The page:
Martin Senn, Chief Executive Officer, Zurich Insurance Group, agreed with Jaresko. "Geopolitical risk cannot be effectively priced," he said. "The real question is not whether the financial markets are mispricing geopolitical risks, but whether we have a full understanding of those risks and whether we are taking the necessary steps to build resilience as these risks are more and more interconnected and transportable. What the global risk report makes clear is that the very nature of geopolitical risks is changing. It's not just interstate conflict and terrorism that are impacting economic policy—it is natural resources, cyber issues, popular sentiment in elections. For example, this year, 45 percent of the G20 electorate is going through elections, creating significant uncertainty."

Not just about financial markets

Senn stressed that it is not just a matter of how geopolitical risks affect financial markets, but businesses, as well. "How is your business positioned with regards to supply chain exposure and the impact on the balance sheet of your organization? Risk drives return, so there are a lot of businesses that can view geopolitical risk as an opportunity if managed effectively, and not just as a downside exposure. That is why it is essential to have a full understanding of the exposures to geopolitical risks, and to take the necessary steps to build up the respective resilience."

Effective risk management in the new global context is a two-pronged effort that involves prevention and resilience. Resilience is critical because it is impossible to avoid risk events in a globally interconnected age. Resilient companies do not just manage risk within their organization—they proactively manage risk throughout their networks of suppliers, contractors and franchisees. By building strong internal and external relationships, and engendering trust and a desire to collaborate and share information, all stakeholders can communicate with each other to rapidly adapt to change.

Nurturing this trust requires leaders who can relate with suppliers, investors, business partners and others, pull them together, facilitate the sharing of information and provide direction and guidance. "Transparency, and stakeholders being able to speak up more easily with today's technology, make it even more important to build sustainable trust and reputation based on the company's values," said Senn.  

Trust and collaboration are vital

The theme of profound social instability highlights an important dilemma that has been smoldering since the financial crisis, but surfaces prominently in Global Risks 2015: Global risks transcend borders and spheres of influence, and require stakeholders to work together. Yet these global risks also threaten to undermine the trust and collaboration needed to adapt to the challenges of a new global context.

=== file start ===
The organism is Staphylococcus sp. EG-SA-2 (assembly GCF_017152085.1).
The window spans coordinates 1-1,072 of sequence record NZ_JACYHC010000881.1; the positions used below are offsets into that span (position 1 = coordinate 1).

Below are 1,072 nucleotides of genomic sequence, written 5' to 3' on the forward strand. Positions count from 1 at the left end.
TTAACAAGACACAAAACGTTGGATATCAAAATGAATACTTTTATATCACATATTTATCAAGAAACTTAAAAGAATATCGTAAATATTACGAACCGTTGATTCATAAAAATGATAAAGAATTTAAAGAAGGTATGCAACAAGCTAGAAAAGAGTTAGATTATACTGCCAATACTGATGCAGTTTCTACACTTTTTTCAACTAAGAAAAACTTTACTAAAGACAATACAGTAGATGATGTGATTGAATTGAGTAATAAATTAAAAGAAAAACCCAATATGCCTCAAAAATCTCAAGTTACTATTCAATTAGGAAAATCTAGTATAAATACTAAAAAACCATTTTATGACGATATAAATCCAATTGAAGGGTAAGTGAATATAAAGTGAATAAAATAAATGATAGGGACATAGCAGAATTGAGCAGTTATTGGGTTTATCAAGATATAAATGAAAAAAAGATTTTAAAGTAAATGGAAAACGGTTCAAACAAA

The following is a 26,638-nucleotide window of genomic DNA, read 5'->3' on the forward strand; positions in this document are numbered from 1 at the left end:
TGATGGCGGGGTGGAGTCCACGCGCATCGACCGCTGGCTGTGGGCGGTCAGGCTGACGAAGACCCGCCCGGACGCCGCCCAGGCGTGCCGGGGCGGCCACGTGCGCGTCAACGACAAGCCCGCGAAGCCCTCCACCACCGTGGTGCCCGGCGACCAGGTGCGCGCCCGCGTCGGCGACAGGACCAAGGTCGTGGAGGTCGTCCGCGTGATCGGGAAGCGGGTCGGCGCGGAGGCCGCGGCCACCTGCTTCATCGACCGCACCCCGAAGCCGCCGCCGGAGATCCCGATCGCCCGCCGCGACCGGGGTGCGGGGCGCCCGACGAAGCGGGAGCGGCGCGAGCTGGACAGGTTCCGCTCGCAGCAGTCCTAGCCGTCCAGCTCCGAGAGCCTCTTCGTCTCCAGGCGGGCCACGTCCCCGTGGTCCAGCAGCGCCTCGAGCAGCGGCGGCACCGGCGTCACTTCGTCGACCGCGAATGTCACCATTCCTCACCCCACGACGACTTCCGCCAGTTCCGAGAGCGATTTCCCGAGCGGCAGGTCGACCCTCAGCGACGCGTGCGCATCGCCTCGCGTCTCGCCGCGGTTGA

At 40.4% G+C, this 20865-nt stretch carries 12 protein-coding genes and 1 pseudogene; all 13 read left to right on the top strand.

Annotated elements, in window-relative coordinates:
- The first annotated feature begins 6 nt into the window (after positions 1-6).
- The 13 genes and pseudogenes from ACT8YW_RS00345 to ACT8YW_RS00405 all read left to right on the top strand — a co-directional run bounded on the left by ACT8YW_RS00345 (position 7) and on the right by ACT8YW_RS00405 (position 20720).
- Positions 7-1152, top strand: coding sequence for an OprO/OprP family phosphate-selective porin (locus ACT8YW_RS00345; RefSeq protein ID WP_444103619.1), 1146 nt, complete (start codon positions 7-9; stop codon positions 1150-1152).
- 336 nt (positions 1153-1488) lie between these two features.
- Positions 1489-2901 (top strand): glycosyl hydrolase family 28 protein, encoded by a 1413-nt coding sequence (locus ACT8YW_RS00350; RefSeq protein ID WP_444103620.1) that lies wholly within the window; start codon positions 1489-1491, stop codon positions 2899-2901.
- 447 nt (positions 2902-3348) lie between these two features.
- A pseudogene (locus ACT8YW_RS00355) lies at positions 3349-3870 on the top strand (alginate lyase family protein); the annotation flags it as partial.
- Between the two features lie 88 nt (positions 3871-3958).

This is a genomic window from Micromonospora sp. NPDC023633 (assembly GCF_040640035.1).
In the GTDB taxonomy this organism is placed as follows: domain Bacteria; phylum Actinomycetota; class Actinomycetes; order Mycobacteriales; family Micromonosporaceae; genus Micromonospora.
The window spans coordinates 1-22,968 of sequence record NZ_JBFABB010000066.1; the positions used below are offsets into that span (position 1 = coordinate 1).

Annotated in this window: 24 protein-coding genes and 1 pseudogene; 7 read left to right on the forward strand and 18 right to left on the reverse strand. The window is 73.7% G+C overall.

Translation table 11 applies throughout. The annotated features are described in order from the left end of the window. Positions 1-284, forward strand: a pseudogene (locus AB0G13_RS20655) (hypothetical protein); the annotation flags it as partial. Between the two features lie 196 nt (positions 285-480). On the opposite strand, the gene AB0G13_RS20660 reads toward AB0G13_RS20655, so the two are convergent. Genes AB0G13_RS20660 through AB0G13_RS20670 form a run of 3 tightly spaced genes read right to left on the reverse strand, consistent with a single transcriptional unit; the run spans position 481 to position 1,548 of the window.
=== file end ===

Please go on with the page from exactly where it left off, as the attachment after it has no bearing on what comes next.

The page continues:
For example, said Lehmann, "concerns about rising technological risks, most notably cyber attacks, remind us that geopolitical tensions are taking place in a very different environment than before. Information flows instantly around the globe, and emerging technologies such as drones enable new players and new types of warfare to enter the stage."

The evidence manifests Lehmann's point. Geopolitical conflicts are increasingly being played out online. These interstate conflicts can affect the private as much as the public sector (witnessed by the recent U.S.-UK agreement to simulate a cyber attack on their financial sectors). The growing importance of cyber-security in geopolitical disputes means that national interests often outweigh the public good in the debate about developing the global governance needed to mitigate cyber risks.

Against this backdrop, businesses need to think through how surety insurance can help protect capital and earnings by covering the risks of investing in different parts of the world. At the same time, a holistic, board-led approach that acknowledges the interconnectedness of risks supported by strong strategic planning, a healthy cash balance and a focus on lean cost structures can help create the resilience necessary to weather risks, be they a cyber attack, financial crisis or geopolitical hazard that threatens business continuity. By localizing and developing multiple suppliers, and incorporating flexibility into product and service design, you can create resilience to supply chain disruptions.